Acquired Mutation in BCL2 Confers Resistance to Tx in Progressive CLL

December 4, 2018

Researchers analyzed a new recurrent BCL2 mutation appearing in a cohort of patients with CLL-type progressions treated with venetoclax.

Researchers discovered and analyzed a new recurrent BCL2 mutation (Gly101Val) appearing in a cohort of patients with chronic lymphocytic leukemia (CLL)-type progressions treated with venetoclax. Results of the study (late-breaking abstract 7) were presented at the 2018 American Society of Hematology (ASH) Annual Meeting & Exposition, held December 1–4 in San Diego.

Venetoclax triggers high response rates (about 80%), including complete remissions, in patients with heavily pre-treated CLL via inhibition of BCL2. Nevertheless, disease in most patients will eventually progress even on treatment. Underlying molecular mechanisms that yield clinical resistance to venetoclax in the body remain to be elucidated.

Among a cohort of 67 relapsed CLL patients administered venetoclax during three early phase clinical trials, the researchers employed focused genomic evaluation in those patients with CLL-type progressions. They performed targeted ultra-deep sequencing involving a panel of 33 genes recurrently mutated in lymphoid malignancy in cases in which pre- and post-progression samples were accessible. In total, 21 patients experienced CLL progression following a median of 36 months, and 15 patients had paired samples available for detailed analyses.

In progression samples, the researchers detected a single heterozygous nucleotide BCL2 variant in 7 of 15 patients. According to the authors, on further analysis, the Gly101Val mutation “was first detected at low variant allele fraction after 19–42 months on venetoclax, up to 25 months earlier than when standard disease progression criteria were met. The Gly101Val was not detected prior to venetoclax treatment in this cohort and was not detected in a series of samples from patients treated at our institution who had not received venetoclax (CLL [n=74], NHL [n=198], myeloma [n=103]) nor has it been described in cancer (COSMIC) or population (gnomAD) databases.”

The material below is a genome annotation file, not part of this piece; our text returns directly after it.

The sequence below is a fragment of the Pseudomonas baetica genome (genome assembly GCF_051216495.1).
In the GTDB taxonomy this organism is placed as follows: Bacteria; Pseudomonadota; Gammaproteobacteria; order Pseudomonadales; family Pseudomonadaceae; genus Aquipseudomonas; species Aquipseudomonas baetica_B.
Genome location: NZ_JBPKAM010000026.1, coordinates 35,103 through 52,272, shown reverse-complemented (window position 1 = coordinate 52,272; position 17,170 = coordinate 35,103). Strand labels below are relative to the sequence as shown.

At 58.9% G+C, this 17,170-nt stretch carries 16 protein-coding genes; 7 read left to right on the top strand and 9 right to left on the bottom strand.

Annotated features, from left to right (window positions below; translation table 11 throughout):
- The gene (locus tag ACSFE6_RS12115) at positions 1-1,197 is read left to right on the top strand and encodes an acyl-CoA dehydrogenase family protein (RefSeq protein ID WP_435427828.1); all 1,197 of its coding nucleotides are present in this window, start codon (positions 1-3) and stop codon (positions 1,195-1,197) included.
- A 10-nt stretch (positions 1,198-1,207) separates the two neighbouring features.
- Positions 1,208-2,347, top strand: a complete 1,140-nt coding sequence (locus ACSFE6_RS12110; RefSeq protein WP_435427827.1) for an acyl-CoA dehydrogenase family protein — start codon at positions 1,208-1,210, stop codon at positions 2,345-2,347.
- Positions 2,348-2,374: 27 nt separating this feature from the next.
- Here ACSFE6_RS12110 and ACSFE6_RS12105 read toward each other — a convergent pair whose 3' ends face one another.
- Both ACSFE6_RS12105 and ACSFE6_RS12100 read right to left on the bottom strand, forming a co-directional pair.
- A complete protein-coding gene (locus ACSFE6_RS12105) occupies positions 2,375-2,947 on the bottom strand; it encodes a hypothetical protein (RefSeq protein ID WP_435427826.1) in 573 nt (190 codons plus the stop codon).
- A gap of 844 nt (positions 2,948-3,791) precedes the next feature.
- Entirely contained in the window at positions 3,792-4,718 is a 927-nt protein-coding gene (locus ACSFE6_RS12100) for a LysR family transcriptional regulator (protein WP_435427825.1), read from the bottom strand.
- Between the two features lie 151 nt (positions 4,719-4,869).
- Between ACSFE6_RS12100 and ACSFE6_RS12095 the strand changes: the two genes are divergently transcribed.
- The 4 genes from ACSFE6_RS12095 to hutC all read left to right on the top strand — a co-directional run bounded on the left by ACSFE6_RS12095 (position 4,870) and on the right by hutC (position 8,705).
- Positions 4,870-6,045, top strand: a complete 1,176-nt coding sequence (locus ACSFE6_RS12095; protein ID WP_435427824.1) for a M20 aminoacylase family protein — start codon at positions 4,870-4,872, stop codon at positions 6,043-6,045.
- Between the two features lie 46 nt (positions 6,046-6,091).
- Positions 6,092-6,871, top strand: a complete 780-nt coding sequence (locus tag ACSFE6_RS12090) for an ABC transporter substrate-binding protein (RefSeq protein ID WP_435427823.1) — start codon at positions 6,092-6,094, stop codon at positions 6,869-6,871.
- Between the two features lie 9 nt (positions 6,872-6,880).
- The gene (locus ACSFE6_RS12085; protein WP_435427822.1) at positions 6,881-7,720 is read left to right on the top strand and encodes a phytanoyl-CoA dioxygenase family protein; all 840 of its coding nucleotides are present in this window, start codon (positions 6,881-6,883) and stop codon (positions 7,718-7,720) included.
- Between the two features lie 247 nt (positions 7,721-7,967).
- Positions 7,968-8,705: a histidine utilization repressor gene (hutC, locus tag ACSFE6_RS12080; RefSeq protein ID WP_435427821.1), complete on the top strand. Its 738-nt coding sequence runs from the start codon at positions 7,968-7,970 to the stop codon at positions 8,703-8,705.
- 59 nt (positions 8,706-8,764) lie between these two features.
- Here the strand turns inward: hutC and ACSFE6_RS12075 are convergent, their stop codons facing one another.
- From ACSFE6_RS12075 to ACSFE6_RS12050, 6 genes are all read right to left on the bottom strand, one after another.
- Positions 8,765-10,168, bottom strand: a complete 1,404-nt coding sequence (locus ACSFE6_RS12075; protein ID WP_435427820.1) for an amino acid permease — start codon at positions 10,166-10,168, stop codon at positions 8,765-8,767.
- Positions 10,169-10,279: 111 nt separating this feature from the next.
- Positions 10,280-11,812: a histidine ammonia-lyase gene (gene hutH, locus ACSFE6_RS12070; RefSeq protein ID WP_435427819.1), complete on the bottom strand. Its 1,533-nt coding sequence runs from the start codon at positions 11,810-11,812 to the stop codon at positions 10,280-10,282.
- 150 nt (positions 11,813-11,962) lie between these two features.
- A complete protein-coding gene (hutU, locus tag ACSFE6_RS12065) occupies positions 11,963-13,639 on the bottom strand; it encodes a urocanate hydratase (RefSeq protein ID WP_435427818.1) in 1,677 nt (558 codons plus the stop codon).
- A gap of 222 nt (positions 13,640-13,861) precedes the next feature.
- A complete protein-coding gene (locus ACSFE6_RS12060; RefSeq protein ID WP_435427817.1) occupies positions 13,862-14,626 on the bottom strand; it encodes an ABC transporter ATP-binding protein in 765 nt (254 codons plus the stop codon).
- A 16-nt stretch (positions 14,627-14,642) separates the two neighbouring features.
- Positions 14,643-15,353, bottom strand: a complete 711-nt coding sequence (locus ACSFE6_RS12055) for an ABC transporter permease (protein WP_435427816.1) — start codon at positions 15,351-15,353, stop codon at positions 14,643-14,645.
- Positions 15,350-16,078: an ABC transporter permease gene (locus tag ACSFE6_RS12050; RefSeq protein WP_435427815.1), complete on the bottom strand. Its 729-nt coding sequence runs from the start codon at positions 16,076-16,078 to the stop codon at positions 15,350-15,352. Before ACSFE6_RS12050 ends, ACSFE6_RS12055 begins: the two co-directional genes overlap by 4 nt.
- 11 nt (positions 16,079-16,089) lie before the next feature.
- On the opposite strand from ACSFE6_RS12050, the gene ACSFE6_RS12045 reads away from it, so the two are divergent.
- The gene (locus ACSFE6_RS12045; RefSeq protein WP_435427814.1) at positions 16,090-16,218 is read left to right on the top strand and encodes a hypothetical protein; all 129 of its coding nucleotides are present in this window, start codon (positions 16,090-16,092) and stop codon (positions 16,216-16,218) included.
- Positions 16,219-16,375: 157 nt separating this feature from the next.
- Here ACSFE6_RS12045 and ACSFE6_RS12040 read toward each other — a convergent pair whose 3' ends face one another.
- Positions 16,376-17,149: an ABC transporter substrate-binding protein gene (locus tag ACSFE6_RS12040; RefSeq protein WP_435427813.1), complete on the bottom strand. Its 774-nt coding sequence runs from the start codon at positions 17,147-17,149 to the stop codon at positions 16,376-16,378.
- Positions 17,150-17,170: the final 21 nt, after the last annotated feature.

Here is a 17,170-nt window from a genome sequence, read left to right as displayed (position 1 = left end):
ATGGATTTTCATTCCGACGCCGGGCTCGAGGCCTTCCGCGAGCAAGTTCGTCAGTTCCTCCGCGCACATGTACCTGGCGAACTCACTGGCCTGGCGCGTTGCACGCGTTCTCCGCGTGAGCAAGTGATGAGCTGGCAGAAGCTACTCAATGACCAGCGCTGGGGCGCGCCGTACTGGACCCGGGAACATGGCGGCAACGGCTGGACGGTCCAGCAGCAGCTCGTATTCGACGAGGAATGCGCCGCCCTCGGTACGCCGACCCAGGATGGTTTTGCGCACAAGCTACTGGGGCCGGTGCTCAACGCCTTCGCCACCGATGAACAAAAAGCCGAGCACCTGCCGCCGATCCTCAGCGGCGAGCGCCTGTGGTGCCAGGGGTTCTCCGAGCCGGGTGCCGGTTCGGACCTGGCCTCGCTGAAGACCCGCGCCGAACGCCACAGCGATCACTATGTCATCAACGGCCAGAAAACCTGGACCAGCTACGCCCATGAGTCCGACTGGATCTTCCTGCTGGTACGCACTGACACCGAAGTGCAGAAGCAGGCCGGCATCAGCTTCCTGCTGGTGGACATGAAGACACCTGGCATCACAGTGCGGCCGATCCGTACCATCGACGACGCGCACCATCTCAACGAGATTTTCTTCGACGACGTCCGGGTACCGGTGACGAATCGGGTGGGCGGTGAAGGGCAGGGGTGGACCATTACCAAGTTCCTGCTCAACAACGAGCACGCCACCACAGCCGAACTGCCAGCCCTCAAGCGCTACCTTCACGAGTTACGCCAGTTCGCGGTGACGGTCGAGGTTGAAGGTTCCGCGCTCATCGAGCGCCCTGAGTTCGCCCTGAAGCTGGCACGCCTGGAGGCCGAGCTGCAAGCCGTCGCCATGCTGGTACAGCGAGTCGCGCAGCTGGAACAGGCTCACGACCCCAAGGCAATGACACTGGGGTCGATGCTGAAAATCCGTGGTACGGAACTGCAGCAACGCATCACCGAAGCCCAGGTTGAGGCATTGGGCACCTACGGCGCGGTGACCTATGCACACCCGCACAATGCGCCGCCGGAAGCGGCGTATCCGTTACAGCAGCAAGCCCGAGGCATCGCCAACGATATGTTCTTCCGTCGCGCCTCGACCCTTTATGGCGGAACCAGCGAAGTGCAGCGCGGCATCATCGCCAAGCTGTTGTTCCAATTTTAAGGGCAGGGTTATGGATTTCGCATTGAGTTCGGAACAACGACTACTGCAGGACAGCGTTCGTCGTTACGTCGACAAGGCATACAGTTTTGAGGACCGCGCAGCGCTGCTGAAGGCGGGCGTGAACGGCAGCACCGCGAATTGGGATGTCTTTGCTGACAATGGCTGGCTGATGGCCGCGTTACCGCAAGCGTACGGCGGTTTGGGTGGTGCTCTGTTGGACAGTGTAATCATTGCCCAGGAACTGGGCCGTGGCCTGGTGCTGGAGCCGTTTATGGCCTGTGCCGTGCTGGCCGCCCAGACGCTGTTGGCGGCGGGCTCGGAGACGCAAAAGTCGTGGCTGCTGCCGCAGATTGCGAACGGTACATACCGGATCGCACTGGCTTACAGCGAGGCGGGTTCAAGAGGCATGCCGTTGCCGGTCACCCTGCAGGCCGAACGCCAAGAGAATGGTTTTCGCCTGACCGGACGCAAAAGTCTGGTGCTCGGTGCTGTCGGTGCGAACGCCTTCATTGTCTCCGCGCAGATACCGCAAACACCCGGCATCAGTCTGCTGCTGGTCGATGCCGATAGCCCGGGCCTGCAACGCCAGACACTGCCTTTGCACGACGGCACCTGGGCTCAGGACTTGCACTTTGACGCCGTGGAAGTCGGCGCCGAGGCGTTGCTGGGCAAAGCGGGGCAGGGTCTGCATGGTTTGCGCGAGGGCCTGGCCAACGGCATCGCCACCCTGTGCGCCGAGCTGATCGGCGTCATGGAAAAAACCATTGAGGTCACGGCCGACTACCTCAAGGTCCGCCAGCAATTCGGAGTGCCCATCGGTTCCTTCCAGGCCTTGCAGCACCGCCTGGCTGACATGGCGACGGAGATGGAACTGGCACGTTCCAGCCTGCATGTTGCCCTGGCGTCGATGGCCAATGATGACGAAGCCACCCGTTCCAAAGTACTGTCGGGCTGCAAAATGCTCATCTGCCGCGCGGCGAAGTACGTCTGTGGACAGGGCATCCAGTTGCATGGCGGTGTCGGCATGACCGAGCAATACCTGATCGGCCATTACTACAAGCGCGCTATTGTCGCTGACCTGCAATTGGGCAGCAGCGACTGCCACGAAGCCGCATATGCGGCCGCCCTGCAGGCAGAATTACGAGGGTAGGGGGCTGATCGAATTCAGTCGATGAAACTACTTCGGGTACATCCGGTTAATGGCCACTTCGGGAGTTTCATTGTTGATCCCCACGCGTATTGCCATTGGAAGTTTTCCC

By expressing Gly101Val in two B lineage cell lines, the team determined that this mutation mediates venetoclax resistance. More specifically, Gly101Val cells were about 30 times less sensitive to venetoclax than in wild-type BCL2 cells. Furthermore in stroma, primary cells with Gly101Val showed substantially heightened venetoclax resistance, with levels of the drug higher than can be attained clinically. Without venetoclax, the Gly101Val mutant exhibited preserved normal function by protecting cell lines vs apoptosis triggered by cytotoxics with similar effectiveness to wild-type BCL2.

Of interest, not all CLL cells at progression harbored the Gly101Val mutation, which suggests that while the mutation alone can confer resistance, alternative mechanisms may be at play. The team also found that BCL2 Gly101Val impairs binding of venetoclax to BCL2 and offers a selective growth advantage vs wild-type cell when maintained with venetoclax in vitro.

The authors suggested that this novel mutation can help uncover the pathobiology of venetoclax resistance, as well as serving as a possible new biomarker for impending clinical relapse.

In an interview with Cancer Network, Mark Crowther, MD, MSc, chair and professor of medicine at McMaster University, explained the importance of the study. “This is a very elegant study. Venetoclax is a drug that’s used to treat CLL and patients become resistant to it. This study was a really nice exploration of the mechanism of this resistance,” he said. “The reason the disease comes back is that the cancer adapts and learns to overcome chemotherapy. The researchers demonstrated that here. The target of venetoclax is a chemical called BCL2, and the BCL2 molecule is changed. Presumably there’s a mutation in one cell and this one cell survives venetoclax, and the number of cells build up until resistance is manifested. The researchers showed the biology of resistance in many different ways. And they also showed that you can detect this resistance months or years before the patient actually fails the drug …. Potentially you could start to monitor patients intermittently, and when they start to show resistance on a molecular level, you might [consider] changing therapy even though they have years before they relapse clinically.”